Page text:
· Meditation to balance the Sacral chakra. Many meditations out there can help you to concentrate healing energies to the Sacral Chakra area. Each Chakra is also associated with a particular sound. The sacral chakra is associated with the sound/mantra VAM. Meditating and chanting to VAM for even a few minutes can be beneficial to helping balance the sacral chakra. Listening to 288Hz frequency while meditating is also great—this is the frequency that resonates with the sacral chakra. I once went to visit my cousin in Bermuda, and she took me to get sound healing and an amazing massage that I will never forget. The healer conscious of my previous surgery, did an amazing sound session that resonated with my sacral chakra. I will always be thankful for that.

·      Crystal Healing. Crystals vibrate with different energies.  Helpful crystals for sacral chakra healing work are: coral, citrine, carnelian, orange aventurine, and amber. Carrying these close to you and placing the gemstones on the area of your sacral chakra while lying down can be very beneficial to helping with alignment. 

·      Colors. Surround yourself with the color orange. This color is most strongly associated with the sacral chakra. Wear orange clothing. Add some orange to your décor. 

· Foods. Eat orange foods and foods that are centering—oranges, tangerines, mangos, pumpkin, cantaloupe, sweet potato, carrots, nuts and seeds, and squash are good ones.

·      Be Creative. This chakra is associated with creativity, and any blocks like writer’s block are associated with sacral chakra imbalances. The best way to engage with your creativity is to do something—anything. Paint, draw, make music, cook, write, bake. Julia Cameron, the writer of a phenomenal book, “The Artist Way,” says two things that I really love. First, “Boredom is just, what’s the use in disguise. And what’s the use is fear, and fear means you are secretly in despair. So put your fears on the page. Put anything on the page. Put three pages of it on the page.” Second, “In filling the well, think magic. Think delight. Think fun. Do not think duty. Do not do what you should do—spiritual sit ups like reading a dull but critical text. Do what intrigues you, explore what interests you; think mystery, not mastery.” And so please do anything, something that intrigues and delights you.  

·      Belly dance. Yes, I said it. Watch some tutorials from YouTube and get your sacral chakra moving. Since this chakra is below the belly, these types of movement, help to open you up!

·      Seek therapy to heal from past issues and insecurities. I will always include this, but I am aware that it can be difficult for some people, whether due to financial barriers or through other forms of access. There are resources available for low cost or virtual therapy. Here is a resource from SAMSHA:

· Connect with the water element. I have a blog/video on this. Water is one of my favorite elements. I love to soak in the sea, the river, or the tub. But I have also learned about the importance of drinking water. Check out one of my previous videos on water, and soak up the love that this element gives to your sacral chakra. See this one on the Element Water: See this one on the importance of Drinking Water:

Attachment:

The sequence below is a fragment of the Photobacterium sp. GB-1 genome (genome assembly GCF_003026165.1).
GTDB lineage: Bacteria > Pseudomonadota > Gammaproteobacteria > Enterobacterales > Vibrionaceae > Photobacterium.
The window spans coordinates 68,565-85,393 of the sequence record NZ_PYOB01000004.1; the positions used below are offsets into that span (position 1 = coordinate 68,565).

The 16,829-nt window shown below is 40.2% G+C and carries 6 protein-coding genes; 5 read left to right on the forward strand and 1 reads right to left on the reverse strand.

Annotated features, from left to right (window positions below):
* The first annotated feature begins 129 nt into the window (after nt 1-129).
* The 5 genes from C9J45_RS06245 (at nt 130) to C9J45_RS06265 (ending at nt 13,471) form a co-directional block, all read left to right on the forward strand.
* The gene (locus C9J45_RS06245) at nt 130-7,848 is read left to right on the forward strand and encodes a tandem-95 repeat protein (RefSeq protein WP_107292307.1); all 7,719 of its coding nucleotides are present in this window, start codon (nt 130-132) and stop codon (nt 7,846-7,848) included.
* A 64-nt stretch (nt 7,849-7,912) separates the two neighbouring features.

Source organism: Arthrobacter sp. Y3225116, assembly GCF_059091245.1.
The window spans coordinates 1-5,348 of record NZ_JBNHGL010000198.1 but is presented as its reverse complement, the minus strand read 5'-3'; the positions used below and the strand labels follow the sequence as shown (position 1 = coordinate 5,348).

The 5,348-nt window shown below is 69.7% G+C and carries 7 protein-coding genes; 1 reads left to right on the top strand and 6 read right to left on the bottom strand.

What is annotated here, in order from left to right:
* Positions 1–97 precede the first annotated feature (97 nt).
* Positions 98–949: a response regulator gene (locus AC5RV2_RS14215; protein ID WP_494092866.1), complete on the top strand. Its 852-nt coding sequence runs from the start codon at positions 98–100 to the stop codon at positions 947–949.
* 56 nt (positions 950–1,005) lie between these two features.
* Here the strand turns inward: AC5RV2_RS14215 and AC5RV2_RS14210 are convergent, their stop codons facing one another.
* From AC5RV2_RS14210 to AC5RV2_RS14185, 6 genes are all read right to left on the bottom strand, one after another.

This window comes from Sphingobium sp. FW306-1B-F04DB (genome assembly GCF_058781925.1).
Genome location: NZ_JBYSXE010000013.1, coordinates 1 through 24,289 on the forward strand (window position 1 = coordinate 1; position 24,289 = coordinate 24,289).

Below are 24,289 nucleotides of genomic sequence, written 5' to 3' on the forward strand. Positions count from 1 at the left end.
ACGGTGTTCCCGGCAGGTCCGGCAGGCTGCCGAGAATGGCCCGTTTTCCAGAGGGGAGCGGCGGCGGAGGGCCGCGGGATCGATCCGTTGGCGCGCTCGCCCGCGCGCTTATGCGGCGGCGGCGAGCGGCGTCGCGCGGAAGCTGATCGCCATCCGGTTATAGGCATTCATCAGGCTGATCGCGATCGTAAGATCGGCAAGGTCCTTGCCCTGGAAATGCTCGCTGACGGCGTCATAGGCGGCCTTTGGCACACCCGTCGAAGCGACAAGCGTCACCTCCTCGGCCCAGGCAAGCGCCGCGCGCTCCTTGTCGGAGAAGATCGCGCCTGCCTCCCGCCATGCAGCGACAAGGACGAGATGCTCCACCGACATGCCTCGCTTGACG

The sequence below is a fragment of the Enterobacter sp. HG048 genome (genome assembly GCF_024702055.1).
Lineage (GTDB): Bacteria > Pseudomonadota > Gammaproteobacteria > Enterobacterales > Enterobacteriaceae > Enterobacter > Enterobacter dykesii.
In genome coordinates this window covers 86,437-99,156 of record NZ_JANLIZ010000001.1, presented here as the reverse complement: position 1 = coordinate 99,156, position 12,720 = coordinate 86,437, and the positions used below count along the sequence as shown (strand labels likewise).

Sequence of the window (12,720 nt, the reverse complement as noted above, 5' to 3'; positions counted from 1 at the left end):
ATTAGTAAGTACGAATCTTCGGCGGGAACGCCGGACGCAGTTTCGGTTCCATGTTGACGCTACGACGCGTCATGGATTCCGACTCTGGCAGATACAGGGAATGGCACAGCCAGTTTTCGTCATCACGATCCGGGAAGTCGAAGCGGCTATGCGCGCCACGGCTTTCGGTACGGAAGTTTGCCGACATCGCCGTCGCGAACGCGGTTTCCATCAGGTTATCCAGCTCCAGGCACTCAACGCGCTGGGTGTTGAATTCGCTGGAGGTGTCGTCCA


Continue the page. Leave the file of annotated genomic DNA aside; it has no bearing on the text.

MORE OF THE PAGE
· Practice your affirmations! Here are a few: I love my body. I am radiant, beautiful, and strong. I allow myself to experience pleasure. I feel emotionally secure. I am creative. I allow sweetness into my life.

I hope that this information was informative and that you can apply these in a practical manner in your life. Please let me know if anything works well for you!! Also, please feel free to drop more tips/suggestions in the comments. May the stars shine brightly over your week and may your sacral chakra help you to delight in all of life’s sweetness. Have a beautiful week.

(Some photos used from Unsplash & Google)

A Weekend to Rest :)

Hello beautiful people!

This week’s very short video:

This past week was very emotionally, mentally, and to some extent physically draining for me. That compounded with a Full Moon on Thursday that made me feel soooooo sleepy omg!!! And then the Mercury Retrograde started on Saturday. Because I am constantly telling everyone to take care of themselves, I know when I also need to follow my own advice. This weekend, I am decompressing, napping, and recharging my energies. Thank you for respecting that, and supporting me in honoring the signs from my body and spirit to recharge.

Mercury Retrograde transits are excellent times for rejuvenating, resting, recharging, and just recentering mind, body, and spirit. Please take care of yourselves. The last year, and this past month have been intense. The world needs you… so take care of you! 🙂 Celestial Goodness will be back next weekend with more on the Sacral Chakra! In the meantime, please feel free to check out/ catch up on some of the amazing videos—meant to inspire and uplift the soul that are already up on my YouTube Channel, Celestial Goodness 1111. Thank you, and as always, may the stars shine brightly over your week…and may you feel rested and recharged.

Videos that may interest you:



Air Element and Surviving the Mercury Retrograde: